enters its second decade online, it's interesting to look back, and draw a few comparisons between then and now. The second Johanneburg Biennale, curated by Okwui Enwezor opened 10 years ago this month, winning international plaudits and introducing local artists to a larger art world. Sadly, the premature closing of the Biennale was also its death knell. Subsequent attempts to launch an international event on a similar scale have all floundered. 'Africa Remix', now up at the Johannesburg Art Gallery, has come closest to generating something of the same excitement. See Reviews
However, the curators who did come to the Biennale took note of what they saw, and in the intervening years, invitations to South African artists to participate in global art events of all kinds have increased steadily, to the point that there are now at least a dozen artists whose work is on exhibition somewhere in the world at any one time. Artists like David Goldblatt, Candice Breitz, Kendell Geers, Berni Searle and the young photographer Mikhael Subotzky would be on this list.
The year 1997 was also the year of Documenta X, the year William Kentridge, already well known at home, really made an impact with his cinematic projections in Kassel. His practice, combining the theatrical with the visual in unprecedented and groundbreaking ways has continued to break barriers and sell out theatres all over the world. His brilliant version of Mozart's 'The Magic Flute' has a short season in Cape Town this month.
Coverage of the art field has also increased - ArtThrob was a voice in the wilderness when we launched, now the respected print journal Art South Africa recently celebrated its fifth birthday, under the editorship of Sean O' Toole, and Gabriel Clarke-Brown's newspaper format Art Times reports on current art events.
Let us raise a glass to the next ten years. And to art. And most of all, to artists.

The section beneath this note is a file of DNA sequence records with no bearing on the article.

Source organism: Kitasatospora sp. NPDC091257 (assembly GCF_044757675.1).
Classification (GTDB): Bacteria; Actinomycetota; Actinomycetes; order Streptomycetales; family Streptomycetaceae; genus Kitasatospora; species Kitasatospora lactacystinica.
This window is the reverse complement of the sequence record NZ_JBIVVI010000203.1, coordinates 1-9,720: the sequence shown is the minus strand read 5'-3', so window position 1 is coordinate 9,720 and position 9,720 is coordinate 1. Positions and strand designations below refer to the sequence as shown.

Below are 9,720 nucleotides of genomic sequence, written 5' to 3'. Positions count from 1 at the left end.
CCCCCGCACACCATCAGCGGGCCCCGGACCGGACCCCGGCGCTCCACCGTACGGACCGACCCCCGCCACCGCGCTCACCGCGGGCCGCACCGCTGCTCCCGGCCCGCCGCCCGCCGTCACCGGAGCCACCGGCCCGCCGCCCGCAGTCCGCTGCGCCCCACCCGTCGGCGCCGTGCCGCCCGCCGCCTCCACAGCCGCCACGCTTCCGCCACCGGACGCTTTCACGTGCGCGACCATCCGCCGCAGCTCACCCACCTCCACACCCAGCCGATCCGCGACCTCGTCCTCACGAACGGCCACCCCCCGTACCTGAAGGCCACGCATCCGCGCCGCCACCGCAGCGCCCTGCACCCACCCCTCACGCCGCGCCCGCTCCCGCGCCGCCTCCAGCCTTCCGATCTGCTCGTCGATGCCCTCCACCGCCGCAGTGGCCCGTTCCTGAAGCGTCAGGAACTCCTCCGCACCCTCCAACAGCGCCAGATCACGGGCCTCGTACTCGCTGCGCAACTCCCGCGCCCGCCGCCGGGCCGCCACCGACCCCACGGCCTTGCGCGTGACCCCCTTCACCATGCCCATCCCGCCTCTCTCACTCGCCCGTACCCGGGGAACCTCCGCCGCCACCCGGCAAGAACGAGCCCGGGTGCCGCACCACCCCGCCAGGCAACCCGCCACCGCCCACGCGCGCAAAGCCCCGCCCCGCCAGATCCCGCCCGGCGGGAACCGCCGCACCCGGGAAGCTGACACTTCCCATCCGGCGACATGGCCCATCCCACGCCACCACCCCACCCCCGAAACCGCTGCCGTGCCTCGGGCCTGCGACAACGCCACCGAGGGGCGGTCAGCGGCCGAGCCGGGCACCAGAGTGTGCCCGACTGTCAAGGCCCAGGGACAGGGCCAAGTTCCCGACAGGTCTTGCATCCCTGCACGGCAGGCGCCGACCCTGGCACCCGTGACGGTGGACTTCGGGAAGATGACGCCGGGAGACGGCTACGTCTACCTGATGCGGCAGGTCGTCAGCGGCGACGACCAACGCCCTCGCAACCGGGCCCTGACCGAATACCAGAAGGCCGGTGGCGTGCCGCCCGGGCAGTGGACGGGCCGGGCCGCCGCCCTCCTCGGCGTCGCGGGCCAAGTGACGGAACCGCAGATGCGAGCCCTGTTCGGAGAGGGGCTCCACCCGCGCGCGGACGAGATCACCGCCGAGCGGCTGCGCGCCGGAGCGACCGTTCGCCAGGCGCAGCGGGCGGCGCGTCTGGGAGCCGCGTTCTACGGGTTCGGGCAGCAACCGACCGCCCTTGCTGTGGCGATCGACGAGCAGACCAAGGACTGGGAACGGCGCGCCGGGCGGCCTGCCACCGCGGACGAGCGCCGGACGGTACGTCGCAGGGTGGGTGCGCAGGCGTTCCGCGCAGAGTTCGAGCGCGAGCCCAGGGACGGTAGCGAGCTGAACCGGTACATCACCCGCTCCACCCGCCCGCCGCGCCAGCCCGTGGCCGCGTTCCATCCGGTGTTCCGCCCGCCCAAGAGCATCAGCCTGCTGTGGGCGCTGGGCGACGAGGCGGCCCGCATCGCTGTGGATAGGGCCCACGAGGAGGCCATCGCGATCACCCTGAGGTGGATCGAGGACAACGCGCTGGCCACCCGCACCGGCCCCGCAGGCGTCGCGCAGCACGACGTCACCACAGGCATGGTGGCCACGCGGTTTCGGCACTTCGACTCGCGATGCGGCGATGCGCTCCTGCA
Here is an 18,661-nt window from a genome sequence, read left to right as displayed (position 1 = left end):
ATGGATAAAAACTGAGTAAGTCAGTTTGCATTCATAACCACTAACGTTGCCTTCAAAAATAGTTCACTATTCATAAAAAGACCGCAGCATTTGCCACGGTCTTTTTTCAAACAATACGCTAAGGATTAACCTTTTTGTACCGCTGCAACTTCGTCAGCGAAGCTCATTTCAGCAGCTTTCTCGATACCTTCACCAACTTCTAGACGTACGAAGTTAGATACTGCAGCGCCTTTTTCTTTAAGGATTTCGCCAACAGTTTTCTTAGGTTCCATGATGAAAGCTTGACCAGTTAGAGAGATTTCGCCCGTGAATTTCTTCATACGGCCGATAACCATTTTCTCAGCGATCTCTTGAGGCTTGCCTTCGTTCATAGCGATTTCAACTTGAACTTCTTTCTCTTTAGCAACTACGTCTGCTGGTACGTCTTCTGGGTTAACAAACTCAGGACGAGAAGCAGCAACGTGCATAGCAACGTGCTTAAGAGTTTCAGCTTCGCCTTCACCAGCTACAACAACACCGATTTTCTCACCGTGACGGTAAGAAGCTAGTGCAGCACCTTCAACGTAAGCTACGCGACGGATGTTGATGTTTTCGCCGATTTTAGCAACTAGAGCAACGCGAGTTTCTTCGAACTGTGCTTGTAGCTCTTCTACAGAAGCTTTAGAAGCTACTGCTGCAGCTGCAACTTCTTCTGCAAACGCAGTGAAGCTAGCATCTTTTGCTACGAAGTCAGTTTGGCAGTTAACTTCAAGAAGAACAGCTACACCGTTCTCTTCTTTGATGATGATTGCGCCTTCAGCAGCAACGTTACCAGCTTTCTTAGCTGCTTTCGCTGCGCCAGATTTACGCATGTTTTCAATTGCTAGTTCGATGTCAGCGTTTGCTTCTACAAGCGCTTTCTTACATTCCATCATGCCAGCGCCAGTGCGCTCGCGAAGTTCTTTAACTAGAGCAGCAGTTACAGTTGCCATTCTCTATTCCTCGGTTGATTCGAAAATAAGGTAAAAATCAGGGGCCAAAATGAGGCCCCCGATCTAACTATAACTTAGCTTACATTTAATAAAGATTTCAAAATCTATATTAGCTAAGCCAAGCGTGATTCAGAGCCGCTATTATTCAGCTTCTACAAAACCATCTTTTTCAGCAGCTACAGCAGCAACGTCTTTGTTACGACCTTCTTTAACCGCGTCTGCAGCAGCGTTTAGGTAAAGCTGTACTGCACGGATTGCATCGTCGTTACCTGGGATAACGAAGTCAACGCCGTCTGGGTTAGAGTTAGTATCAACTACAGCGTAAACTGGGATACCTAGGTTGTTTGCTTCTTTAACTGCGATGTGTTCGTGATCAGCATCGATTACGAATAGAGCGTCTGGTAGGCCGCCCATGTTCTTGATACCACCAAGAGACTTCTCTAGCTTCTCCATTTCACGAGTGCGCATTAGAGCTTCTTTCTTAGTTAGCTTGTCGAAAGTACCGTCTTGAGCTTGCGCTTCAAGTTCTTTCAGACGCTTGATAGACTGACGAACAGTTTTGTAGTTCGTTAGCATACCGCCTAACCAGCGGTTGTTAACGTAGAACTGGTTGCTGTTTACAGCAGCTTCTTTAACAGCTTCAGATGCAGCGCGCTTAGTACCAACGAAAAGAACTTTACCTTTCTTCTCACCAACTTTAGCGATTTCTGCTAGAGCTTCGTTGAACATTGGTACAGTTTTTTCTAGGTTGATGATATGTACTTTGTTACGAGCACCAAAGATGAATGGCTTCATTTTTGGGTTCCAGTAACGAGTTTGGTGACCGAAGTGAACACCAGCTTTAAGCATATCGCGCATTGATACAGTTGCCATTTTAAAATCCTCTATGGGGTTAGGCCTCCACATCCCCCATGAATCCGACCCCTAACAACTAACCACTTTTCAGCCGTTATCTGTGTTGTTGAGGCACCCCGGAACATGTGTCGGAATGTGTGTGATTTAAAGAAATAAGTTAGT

NEXT UPDATE: Monday, October 8
While William Kentridge's much anticipated prouction The Magic Flute opens at Artscape this month, two other heavyweights, Penny Siopis and Jeremy Wafer, weigh in at Michael Stevenson and Goodman Gallery Cape respectively this month. And watch out for Bridget Baker at João Ferreira. Strijdom van der Merwe shows at Focus, and in Franschoek, Grande Provence opens an outdoor sculpture garden.
Kathryn Smith has her first solo outing since her Standard Bank Young Artist Award show, this time at the Goodman. Joachim Schönfeldt opens at Art on Paper and Antoinette Murdoch returns after an absence of some length. Warren Siebrits Modern and Contemporary presents a show of Walter Battiss' pop-influenced works.
The big exhibition this month is a riposte to recent criticisms that Durban does not have a vibrant art scene. New KZNSA Director Brenton Maart takes the bull by the horns in 'Right Before Your Eyes' which shows vibrant, exciting young artists all of whom are featured in Durban - A Paradise and its People, a new book by art journalist and artist Peter Machen. Santu Mofokeng's exhibition 'Invoice' at the Durban Art Gallery is another eagerly awaited show.
So busy have artists from South Africa become, that the task of listing all their exhibitions internationally is becoming impossible. Some like Mikhael Subotzky and Berni Searle are showing at a number of venues simultaneously. Check this month's list for a very full agenda.
Despite the fact that the 'conflation of cowhide and female forms risks entrenching the idea of woman as passive, reproductive commodity' and risks an essentialist reading of her work, Nandipha Mntambo takes up this challenge in 'Ingabisa', her first solo outing at Michael Stevenson. The result, argues Tavish McIntosh, takes on these associations 'hyperbolically', and deflates their power.